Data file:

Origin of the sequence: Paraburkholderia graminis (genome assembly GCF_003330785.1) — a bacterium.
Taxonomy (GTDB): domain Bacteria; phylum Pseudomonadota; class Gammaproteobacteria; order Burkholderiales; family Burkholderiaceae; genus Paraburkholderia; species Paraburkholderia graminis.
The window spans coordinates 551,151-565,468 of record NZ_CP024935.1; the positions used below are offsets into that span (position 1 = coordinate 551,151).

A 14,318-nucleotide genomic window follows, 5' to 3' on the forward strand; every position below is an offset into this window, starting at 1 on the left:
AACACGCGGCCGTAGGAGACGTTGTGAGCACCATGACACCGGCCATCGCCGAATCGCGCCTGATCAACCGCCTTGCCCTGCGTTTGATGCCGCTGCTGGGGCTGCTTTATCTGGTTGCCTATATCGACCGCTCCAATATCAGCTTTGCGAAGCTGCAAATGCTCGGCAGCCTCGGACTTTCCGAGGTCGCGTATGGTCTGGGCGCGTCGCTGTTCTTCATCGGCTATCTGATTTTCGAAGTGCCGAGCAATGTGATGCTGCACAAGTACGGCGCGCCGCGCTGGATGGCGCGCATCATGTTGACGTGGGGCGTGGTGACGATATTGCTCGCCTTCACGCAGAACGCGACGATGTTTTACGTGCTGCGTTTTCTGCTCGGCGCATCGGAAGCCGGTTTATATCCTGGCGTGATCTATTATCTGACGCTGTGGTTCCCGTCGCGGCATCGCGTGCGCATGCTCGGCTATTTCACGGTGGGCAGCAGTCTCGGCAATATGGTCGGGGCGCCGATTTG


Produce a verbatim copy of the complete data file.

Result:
Origin of the sequence: Paraburkholderia graminis (genome assembly GCF_003330785.1) — a bacterium.
Taxonomy (GTDB): domain Bacteria; phylum Pseudomonadota; class Gammaproteobacteria; order Burkholderiales; family Burkholderiaceae; genus Paraburkholderia; species Paraburkholderia graminis.
The window spans coordinates 551,151-565,468 of record NZ_CP024935.1; the positions used below are offsets into that span (position 1 = coordinate 551,151).

A 14,318-nucleotide genomic window follows, 5' to 3' on the forward strand; every position below is an offset into this window, starting at 1 on the left:
AACACGCGGCCGTAGGAGACGTTGTGAGCACCATGACACCGGCCATCGCCGAATCGCGCCTGATCAACCGCCTTGCCCTGCGTTTGATGCCGCTGCTGGGGCTGCTTTATCTGGTTGCCTATATCGACCGCTCCAATATCAGCTTTGCGAAGCTGCAAATGCTCGGCAGCCTCGGACTTTCCGAGGTCGCGTATGGTCTGGGCGCGTCGCTGTTCTTCATCGGCTATCTGATTTTCGAAGTGCCGAGCAATGTGATGCTGCACAAGTACGGCGCGCCGCGCTGGATGGCGCGCATCATGTTGACGTGGGGCGTGGTGACGATATTGCTCGCCTTCACGCAGAACGCGACGATGTTTTACGTGCTGCGTTTTCTGCTCGGCGCATCGGAAGCCGGTTTATATCCTGGCGTGATCTATTATCTGACGCTGTGGTTCCCGTCGCGGCATCGCGTGCGCATGCTCGGCTATTTCACGGTGGGCAGCAGTCTCGGCAATATGGTCGGGGCGCCGATTTG